By Sara Foss.
Patrick Henry College
Bill Kellari speaking to students in Monday's chapel
Bill Kellaris, PHC’s assistant vice president for enrollment management, has been attending chapel for over 40 years. That’s because after graduating from his alma mater, Kellaris went on to work in the administration of five additional colleges and universities.
“I’m not a professor or pastor. I’ve just been in chapel. In fact I’ve been in chapel so long that Zachary, the Executive Assistant who schedules chapel speakers, thought I might have something to say.”
Kellaris’ perspective on chapel has changed since he was a student, somewhere “in those extra 39 years.” He now believes it is a, “unique opportunity to reaffirm our individual commitment to Christ, and our collective commitment.”
Chapel allows us to renew our focus and provides reminders of who Jesus is.
Monday’s scripture passage, John 5:1-17, is the miracle that precedes the sermon, according to Kellaris. It tells of the invalid who waited by the pool called Bethesda.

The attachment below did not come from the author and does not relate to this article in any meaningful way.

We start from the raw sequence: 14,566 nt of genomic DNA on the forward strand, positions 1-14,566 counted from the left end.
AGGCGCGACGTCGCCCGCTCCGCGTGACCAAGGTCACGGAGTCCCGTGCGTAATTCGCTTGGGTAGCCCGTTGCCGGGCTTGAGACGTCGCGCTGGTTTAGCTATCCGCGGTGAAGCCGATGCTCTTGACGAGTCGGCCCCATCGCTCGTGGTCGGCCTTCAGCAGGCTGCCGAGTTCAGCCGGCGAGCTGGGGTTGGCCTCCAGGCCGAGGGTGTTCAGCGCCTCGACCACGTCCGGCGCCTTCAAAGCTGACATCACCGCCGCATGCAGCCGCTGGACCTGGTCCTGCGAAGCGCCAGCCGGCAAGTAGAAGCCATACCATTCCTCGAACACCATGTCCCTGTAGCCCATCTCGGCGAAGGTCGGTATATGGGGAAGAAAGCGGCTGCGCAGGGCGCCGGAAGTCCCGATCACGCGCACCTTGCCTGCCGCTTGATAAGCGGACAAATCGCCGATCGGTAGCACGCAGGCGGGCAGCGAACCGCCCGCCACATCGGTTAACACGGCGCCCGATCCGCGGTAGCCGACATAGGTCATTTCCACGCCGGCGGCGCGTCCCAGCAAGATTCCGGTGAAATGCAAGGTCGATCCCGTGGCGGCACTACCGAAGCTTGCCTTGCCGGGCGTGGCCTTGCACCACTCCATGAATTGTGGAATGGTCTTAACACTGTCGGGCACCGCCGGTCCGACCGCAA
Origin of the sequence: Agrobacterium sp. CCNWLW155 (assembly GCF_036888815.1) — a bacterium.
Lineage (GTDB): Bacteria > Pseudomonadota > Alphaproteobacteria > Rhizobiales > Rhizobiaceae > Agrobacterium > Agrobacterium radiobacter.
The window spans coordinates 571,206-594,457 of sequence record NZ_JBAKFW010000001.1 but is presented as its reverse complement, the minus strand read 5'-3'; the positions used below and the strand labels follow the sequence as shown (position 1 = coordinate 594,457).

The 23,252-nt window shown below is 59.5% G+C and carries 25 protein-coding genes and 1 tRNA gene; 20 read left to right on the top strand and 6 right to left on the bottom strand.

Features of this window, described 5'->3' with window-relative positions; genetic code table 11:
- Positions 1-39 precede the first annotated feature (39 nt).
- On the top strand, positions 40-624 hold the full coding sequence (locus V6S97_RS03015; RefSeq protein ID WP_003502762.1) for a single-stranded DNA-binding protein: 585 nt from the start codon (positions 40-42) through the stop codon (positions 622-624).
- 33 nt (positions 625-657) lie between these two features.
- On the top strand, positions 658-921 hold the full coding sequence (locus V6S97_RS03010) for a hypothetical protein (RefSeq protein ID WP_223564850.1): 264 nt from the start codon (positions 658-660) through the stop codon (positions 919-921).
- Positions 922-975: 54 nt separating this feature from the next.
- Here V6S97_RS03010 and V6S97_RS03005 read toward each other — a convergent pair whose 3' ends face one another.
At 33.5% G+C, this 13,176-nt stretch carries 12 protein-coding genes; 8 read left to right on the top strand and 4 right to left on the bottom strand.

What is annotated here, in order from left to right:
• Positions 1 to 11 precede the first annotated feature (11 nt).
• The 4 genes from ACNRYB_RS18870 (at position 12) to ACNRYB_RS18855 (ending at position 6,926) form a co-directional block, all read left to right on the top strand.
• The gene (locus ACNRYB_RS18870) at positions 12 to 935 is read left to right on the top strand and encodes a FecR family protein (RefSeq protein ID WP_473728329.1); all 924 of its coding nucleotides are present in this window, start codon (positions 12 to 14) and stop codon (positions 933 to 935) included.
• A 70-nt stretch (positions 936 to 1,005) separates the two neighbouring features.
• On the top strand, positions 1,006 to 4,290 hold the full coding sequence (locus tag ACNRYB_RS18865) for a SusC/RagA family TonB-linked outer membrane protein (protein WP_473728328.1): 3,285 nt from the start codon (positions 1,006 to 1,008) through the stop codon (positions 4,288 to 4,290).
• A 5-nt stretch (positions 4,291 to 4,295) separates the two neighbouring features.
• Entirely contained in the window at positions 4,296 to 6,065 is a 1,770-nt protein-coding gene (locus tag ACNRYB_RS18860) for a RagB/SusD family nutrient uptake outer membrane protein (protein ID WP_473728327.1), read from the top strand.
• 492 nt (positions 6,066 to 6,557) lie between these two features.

Kellaris compared it to the recently refurbished reflecting pool in the capitol. “This was about 180 degrees from that. This was a public place with a water feature—and it was surrounded by people that were desperately ill.”
Kellaris believes this man was probably representative of the most pitiful case at Bethesda.
“Jesus knew he’d been there a long time, and he said to him, ‘Do you want to get better?’ Now why did he ask that?” And that man was so full of despair, Kellaris pointed out, that he did not even answer the question, just explained why it was impossible. Jesus asked the question to help that man reflect on his situation. He could not get into the pool on his own, but needed another to carry him.
Then Jesus simply said, “Get up, take up your bed, and walk.”
“Can you imagine the electrifying words coming to you?” Kellaris asked. “’Do the impossible.’ He didn’t say ‘get ready to be healed.’”
Kellaris continued, pointing out that the only response was outrage on the part of the Pharisees.
“Can you imagine a people so focused on the law and their interpretation of the law that they miss the miracle altogether?”
Not only was the invalid unconcerned with the law, he did not go looking for Jesus but went straight to the temple. And there Jesus found him.
In verse 17, the Pharisees still did not get it. “Jesus had to explain things to them so they could get the terms of engagement straight,” Kellaris said.
Jesus’ response was this: “God is at work all the time, and so am I.” Kellaris paraphrased, “When the sun goes down, and when it rises, God is there.”
He concluded, “Jesus needs to be central in this place, not ourselves, not our ailments and our complaints, not the law and our interpretation of it.”